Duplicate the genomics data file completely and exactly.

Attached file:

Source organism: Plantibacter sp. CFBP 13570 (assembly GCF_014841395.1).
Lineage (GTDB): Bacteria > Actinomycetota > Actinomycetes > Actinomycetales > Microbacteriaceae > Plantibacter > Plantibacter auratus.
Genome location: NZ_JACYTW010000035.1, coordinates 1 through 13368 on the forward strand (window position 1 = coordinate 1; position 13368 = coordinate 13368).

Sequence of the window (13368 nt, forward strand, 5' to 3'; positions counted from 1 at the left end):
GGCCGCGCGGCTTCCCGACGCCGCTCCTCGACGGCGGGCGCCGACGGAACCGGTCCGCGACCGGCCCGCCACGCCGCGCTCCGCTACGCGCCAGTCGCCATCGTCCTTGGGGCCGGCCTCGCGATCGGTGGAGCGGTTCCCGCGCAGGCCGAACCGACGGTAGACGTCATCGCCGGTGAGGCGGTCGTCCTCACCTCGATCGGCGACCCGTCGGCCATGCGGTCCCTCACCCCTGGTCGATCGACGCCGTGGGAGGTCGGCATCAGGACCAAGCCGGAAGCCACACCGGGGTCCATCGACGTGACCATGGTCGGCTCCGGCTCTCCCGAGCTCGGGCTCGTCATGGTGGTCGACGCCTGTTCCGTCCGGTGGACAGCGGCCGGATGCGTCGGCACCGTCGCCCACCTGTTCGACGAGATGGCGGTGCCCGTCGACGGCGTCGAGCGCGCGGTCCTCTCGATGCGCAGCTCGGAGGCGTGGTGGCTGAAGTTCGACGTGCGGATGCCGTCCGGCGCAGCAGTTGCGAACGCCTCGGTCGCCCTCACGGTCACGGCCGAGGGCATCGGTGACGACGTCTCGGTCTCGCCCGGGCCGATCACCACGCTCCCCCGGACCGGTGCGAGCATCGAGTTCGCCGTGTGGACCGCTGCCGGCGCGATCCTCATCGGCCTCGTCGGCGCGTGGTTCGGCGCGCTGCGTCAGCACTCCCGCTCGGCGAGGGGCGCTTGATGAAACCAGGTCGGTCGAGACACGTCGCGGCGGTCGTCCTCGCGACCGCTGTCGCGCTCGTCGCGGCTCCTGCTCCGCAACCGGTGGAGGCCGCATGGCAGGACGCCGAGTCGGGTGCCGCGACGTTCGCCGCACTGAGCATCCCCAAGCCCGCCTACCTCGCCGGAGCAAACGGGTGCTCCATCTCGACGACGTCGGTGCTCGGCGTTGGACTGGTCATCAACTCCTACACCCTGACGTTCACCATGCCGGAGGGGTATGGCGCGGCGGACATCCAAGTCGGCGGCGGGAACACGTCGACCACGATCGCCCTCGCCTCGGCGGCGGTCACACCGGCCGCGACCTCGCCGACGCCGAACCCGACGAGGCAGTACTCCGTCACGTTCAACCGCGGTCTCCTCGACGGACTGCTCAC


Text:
Source organism: Plantibacter sp. CFBP 13570 (assembly GCF_014841395.1).
Lineage (GTDB): Bacteria > Actinomycetota > Actinomycetes > Actinomycetales > Microbacteriaceae > Plantibacter > Plantibacter auratus.
Genome location: NZ_JACYTW010000035.1, coordinates 1 through 13368 on the forward strand (window position 1 = coordinate 1; position 13368 = coordinate 13368).

Sequence of the window (13368 nt, forward strand, 5' to 3'; positions counted from 1 at the left end):
GGCCGCGCGGCTTCCCGACGCCGCTCCTCGACGGCGGGCGCCGACGGAACCGGTCCGCGACCGGCCCGCCACGCCGCGCTCCGCTACGCGCCAGTCGCCATCGTCCTTGGGGCCGGCCTCGCGATCGGTGGAGCGGTTCCCGCGCAGGCCGAACCGACGGTAGACGTCATCGCCGGTGAGGCGGTCGTCCTCACCTCGATCGGCGACCCGTCGGCCATGCGGTCCCTCACCCCTGGTCGATCGACGCCGTGGGAGGTCGGCATCAGGACCAAGCCGGAAGCCACACCGGGGTCCATCGACGTGACCATGGTCGGCTCCGGCTCTCCCGAGCTCGGGCTCGTCATGGTGGTCGACGCCTGTTCCGTCCGGTGGACAGCGGCCGGATGCGTCGGCACCGTCGCCCACCTGTTCGACGAGATGGCGGTGCCCGTCGACGGCGTCGAGCGCGCGGTCCTCTCGATGCGCAGCTCGGAGGCGTGGTGGCTGAAGTTCGACGTGCGGATGCCGTCCGGCGCAGCAGTTGCGAACGCCTCGGTCGCCCTCACGGTCACGGCCGAGGGCATCGGTGACGACGTCTCGGTCTCGCCCGGGCCGATCACCACGCTCCCCCGGACCGGTGCGAGCATCGAGTTCGCCGTGTGGACCGCTGCCGGCGCGATCCTCATCGGCCTCGTCGGCGCGTGGTTCGGCGCGCTGCGTCAGCACTCCCGCTCGGCGAGGGGCGCTTGATGAAACCAGGTCGGTCGAGACACGTCGCGGCGGTCGTCCTCGCGACCGCTGTCGCGCTCGTCGCGGCTCCTGCTCCGCAACCGGTGGAGGCCGCATGGCAGGACGCCGAGTCGGGTGCCGCGACGTTCGCCGCACTGAGCATCCCCAAGCCCGCCTACCTCGCCGGAGCAAACGGGTGCTCCATCTCGACGACGTCGGTGCTCGGCGTTGGACTGGTCATCAACTCCTACACCCTGACGTTCACCATGCCGGAGGGGTATGGCGCGGCGGACATCCAAGTCGGCGGCGGGAACACGTCGACCACGATCGCCCTCGCCTCGGCGGCGGTCACACCGGCCGCGACCTCGCCGACGCCGAACCCGACGAGGCAGTACTCCGTCACGTTCAACCGCGGTCTCCTCGACGGACTGCTCAC